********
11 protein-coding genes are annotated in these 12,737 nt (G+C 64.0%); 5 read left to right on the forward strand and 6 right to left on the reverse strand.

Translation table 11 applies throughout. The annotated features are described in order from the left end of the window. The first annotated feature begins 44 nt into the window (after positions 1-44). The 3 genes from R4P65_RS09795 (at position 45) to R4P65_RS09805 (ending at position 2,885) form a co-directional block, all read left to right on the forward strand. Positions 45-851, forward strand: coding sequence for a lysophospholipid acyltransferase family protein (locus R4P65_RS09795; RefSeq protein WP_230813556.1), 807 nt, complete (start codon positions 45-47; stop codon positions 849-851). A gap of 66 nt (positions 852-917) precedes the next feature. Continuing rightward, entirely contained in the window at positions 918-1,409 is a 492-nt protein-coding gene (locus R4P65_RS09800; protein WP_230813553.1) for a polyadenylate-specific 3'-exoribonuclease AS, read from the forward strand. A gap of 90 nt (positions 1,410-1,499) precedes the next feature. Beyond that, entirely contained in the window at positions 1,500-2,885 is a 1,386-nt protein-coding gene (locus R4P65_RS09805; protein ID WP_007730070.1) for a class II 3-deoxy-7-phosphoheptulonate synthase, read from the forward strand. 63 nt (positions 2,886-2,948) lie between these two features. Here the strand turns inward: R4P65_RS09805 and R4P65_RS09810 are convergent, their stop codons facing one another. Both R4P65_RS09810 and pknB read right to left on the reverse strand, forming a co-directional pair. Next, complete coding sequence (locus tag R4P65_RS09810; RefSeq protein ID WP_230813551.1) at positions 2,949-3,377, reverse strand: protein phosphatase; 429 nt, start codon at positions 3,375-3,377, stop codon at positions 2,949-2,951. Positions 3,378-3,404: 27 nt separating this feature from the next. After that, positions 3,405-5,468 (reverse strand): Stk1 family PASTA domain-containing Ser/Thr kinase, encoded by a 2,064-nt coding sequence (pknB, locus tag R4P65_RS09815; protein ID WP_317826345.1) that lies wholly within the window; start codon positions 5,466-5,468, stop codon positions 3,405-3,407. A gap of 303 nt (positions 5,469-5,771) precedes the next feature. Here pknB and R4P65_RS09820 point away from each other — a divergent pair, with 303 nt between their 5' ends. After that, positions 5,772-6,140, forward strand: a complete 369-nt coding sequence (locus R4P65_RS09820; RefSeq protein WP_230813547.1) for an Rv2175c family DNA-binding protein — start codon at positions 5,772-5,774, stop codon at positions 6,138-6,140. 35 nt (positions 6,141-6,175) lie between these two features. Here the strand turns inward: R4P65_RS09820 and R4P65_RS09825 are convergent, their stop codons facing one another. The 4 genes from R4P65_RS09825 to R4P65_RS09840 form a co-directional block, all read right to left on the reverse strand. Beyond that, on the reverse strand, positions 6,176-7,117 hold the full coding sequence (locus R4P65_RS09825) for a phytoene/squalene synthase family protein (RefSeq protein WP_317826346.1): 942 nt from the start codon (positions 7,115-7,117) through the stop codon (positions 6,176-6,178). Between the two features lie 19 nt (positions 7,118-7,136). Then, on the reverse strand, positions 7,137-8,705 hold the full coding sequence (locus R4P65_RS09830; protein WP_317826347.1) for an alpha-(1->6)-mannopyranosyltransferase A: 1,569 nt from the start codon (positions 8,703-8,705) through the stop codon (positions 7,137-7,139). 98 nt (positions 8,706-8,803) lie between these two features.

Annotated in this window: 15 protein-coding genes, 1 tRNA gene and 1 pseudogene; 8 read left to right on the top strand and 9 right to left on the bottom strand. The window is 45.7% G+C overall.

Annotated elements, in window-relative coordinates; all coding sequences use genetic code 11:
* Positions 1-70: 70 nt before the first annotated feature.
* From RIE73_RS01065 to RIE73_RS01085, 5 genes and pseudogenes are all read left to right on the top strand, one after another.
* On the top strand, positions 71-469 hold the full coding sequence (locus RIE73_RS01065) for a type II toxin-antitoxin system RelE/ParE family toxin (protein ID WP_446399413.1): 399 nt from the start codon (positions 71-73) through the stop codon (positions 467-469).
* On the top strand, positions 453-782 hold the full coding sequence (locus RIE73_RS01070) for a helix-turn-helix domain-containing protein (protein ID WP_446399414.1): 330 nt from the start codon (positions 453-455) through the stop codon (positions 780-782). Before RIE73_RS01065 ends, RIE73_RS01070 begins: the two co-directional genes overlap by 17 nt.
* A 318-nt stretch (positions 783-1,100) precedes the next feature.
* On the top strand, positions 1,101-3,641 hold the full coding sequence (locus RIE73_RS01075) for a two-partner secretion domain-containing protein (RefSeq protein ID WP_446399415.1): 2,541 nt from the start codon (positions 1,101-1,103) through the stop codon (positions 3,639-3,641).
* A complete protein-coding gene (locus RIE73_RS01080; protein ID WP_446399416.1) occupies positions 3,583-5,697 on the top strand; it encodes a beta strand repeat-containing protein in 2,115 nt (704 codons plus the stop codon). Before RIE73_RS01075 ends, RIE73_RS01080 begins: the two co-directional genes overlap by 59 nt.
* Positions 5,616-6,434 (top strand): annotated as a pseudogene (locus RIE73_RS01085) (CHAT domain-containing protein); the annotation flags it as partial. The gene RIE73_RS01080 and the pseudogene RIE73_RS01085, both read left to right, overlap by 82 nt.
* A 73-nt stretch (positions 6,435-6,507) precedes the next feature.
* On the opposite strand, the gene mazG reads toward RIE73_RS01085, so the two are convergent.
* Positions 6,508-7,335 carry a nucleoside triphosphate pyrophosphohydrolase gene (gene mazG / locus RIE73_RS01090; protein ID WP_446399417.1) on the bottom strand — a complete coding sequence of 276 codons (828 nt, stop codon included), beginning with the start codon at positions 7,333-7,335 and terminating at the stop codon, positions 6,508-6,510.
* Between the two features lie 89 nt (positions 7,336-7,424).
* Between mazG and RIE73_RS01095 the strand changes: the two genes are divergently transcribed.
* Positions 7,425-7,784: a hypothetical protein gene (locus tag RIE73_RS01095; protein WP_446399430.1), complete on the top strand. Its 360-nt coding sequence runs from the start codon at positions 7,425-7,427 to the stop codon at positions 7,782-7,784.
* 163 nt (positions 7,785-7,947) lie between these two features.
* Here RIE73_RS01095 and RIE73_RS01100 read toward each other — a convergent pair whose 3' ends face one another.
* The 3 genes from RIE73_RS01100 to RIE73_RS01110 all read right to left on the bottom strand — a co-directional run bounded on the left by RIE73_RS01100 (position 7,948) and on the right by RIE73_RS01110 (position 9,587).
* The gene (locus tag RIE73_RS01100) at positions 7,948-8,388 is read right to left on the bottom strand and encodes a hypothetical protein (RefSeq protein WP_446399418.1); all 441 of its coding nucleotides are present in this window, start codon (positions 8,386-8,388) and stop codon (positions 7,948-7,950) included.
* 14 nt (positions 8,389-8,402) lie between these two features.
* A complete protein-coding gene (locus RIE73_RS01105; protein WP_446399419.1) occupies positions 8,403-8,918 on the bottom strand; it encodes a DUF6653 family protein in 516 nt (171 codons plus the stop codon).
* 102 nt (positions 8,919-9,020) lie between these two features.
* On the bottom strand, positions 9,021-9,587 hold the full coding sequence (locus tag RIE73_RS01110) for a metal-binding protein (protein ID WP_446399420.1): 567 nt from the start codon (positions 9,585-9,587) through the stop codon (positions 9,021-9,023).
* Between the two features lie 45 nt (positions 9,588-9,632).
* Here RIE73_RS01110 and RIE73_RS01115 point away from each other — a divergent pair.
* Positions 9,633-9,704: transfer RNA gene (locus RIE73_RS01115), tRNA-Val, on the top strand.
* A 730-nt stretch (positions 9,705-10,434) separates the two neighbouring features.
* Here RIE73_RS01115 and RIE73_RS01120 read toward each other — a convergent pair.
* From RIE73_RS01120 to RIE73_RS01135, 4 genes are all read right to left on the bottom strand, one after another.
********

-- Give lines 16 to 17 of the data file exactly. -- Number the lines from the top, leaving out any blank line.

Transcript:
* Between the two features lie 89 nt (positions 7,336-7,424).
* Between mazG and RIE73_RS01095 the strand changes: the two genes are divergently transcribed.